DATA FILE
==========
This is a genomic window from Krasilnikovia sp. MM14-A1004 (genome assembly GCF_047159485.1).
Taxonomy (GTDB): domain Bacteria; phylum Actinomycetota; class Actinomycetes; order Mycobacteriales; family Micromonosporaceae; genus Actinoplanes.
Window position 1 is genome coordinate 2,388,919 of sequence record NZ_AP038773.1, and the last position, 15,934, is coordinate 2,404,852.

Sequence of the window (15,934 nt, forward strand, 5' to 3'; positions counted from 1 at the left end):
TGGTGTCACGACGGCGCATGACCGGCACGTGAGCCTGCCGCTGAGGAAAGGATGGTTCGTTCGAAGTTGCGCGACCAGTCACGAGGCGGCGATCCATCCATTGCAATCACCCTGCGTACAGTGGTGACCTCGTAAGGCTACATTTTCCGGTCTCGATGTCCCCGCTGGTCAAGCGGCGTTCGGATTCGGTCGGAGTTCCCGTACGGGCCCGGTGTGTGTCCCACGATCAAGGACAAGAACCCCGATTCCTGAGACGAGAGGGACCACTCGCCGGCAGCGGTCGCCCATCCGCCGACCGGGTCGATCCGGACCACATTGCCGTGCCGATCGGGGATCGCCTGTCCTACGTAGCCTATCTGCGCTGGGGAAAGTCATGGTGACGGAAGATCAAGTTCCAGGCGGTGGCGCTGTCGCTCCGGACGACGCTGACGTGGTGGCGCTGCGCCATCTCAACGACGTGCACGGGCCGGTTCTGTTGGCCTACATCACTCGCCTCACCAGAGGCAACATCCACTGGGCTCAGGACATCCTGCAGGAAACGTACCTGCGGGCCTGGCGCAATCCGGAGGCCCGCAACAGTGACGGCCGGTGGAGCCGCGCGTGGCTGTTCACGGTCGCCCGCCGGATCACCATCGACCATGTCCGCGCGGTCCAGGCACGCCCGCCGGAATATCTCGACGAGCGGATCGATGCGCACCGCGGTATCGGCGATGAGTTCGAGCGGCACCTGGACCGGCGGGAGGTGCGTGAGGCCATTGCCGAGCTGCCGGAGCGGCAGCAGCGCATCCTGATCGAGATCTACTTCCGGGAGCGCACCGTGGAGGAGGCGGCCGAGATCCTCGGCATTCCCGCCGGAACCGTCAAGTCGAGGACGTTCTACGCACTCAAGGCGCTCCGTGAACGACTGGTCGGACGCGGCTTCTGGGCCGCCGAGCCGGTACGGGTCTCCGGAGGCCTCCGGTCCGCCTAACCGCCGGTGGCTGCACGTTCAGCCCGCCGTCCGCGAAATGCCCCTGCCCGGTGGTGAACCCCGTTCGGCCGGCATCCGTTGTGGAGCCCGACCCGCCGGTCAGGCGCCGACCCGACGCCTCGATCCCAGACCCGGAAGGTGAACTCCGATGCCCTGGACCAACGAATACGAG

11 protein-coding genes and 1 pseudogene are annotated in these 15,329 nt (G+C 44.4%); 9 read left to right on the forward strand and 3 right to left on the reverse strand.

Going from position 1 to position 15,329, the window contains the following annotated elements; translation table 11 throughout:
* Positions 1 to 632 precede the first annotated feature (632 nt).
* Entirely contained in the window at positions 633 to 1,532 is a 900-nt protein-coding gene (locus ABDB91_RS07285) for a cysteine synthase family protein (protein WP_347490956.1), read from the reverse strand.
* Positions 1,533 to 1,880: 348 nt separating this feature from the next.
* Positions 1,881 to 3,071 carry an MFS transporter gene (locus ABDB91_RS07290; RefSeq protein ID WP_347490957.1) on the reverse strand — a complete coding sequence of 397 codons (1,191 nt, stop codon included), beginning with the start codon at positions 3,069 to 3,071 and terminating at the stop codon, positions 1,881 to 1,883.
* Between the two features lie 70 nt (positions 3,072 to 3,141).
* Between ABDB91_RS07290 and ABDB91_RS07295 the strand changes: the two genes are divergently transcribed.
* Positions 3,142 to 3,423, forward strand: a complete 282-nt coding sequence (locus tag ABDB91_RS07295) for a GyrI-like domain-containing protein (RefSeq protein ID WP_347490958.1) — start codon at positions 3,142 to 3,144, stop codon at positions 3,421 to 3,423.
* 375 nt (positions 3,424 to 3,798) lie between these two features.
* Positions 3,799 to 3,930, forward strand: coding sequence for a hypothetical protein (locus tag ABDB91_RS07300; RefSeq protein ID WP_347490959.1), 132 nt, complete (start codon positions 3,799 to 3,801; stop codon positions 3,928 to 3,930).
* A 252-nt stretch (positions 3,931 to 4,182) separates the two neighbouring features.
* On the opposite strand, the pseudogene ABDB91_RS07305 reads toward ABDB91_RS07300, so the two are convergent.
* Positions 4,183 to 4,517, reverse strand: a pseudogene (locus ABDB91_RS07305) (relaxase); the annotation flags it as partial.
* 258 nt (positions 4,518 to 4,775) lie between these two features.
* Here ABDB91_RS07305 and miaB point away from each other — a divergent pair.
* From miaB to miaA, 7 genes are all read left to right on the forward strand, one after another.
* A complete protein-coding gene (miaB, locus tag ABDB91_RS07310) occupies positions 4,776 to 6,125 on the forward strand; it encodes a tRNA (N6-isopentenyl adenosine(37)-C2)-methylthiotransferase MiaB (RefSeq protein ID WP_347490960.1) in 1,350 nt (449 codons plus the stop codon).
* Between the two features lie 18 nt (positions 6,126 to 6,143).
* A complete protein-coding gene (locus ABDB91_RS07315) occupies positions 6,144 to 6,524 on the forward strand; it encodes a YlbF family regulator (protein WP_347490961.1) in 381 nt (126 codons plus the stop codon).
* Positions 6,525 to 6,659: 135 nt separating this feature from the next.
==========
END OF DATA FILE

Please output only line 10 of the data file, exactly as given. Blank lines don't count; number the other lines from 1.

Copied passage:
* Positions 1,533 to 1,880: 348 nt separating this feature from the next.